Succ. of the month (Oct. 2007) Hawortha attenuata v. zebrina

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Succ. of the month (Oct. 2007) Hawortha attenuata v. zebrina

Post by templegatejohn »

Haworthia attenuata v zebrina Haw.


Growth Habits: Forms clumps of rosettes up to 6in. or even 7in. (12-15 cms.) diameter of dark green fleshy leaves that are quite tightly packed, with attractive white tubercule marking, that are banded horizontally across the plant leaves (hence the variety name). The plant is not a particularly fast grower, but will begin to clump in time, if given the correct growing conditions is one of the more beautiful Haworthia, of which there are many.

Scientific name: Haworthia attenuata v zebrina

Common names: Zebra plant.

Synonym: Apicra attenuata, Aloe caliper. Here are a couple, there are too many to mention here.

Etymology: The genus Haworthia is named after Adrian Hardy Haworth, an English entomologist and botanist.

Origin: South Africa, The Eastern Cape

Like most Haworthia the plant likes light shade to shade. They are ideal plants for filling the space low down in a greenhouse where they will thrive.

Compost: A gritty open compost is essential for Haworthia plants. Wet compost is a killer for this genus.

Water: The plant will take water on a regular basis, the trick is not to over water and never water until the compost is almost dry.

Flower: The flower is pretty nondescript, like most Haworthia flower. It is a dirty white colour, (those of a more generous nature may say lightish pink), bell like and the blooms appear sporadically on a long stem.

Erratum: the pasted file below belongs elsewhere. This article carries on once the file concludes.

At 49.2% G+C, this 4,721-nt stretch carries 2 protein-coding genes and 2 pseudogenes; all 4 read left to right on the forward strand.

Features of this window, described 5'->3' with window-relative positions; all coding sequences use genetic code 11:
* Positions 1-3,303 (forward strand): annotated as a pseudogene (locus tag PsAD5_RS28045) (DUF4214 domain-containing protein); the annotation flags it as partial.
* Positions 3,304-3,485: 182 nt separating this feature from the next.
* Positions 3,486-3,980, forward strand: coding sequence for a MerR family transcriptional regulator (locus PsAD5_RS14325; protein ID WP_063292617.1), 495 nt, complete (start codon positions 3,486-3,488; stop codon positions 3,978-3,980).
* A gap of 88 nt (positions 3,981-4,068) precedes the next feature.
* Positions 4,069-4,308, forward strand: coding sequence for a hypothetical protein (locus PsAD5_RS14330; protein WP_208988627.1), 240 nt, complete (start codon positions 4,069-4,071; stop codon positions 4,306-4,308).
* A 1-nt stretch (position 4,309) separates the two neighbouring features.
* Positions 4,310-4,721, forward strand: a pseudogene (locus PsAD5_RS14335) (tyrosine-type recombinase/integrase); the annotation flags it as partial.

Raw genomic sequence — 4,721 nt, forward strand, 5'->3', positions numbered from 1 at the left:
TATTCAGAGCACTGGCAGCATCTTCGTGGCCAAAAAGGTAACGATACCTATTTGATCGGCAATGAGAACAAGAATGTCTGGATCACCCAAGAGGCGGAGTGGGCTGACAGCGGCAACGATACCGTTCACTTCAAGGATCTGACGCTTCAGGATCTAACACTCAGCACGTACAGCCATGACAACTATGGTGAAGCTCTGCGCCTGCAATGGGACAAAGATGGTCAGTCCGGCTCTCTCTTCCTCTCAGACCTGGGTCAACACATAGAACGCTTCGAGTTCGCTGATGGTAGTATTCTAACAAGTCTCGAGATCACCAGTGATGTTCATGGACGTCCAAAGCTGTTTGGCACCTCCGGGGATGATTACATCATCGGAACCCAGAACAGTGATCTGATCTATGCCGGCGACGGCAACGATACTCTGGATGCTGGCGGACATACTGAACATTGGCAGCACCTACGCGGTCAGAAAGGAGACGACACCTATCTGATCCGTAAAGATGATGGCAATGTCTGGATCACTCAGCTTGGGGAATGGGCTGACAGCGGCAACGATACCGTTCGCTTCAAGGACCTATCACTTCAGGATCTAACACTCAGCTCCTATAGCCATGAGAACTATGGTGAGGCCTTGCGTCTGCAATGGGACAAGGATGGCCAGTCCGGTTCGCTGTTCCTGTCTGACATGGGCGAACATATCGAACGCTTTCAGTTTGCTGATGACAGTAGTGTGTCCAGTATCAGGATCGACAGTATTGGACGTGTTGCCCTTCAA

Fruit: The fruits are small hard capsules and they should be left on the plant if you wish to harvest your own seed. The seeds do not keep very well so should be sown immediately.

Min. temp:
A minimum of 50f° 10c° is adequate if they are kept fairly dry. If the air is very dry perhaps a small amount of water mid winter will keep the plant turgid.

They are not difficult plants to grow, but have a tendency, perhaps more than any other succulent genus to ‘lose’ their roots, for no apparent reason. The good thing is that you can usually root them again fairly easily. Young plantlets can be detached and rooted. Sometimes young plantlets will even begin to grow half way up the long flower stem.

The Eastern Cape is the home to some of the most unusual and ornate plants in the whole of Africa. Scenic diversity is one of the most striking characteristics of the region, ranging from the lush, evergreen Tsitsikamma Forest to the rugged Baviaanskloof Wilderness Area, the southern slopes of the Drakensberg and the arid Great Karoo. Alternating between sweeping sand, river mouths and rocks. Many Haworthia can be found in the deep soil filled pockets between rocks.

Comments: There are not many collections that do not have at least one or two Haworthia. The flowers are not very showy and the plants themselves can become straggly if left to their own devices, but they seem to have a charm all of their own that attracts collectors to them.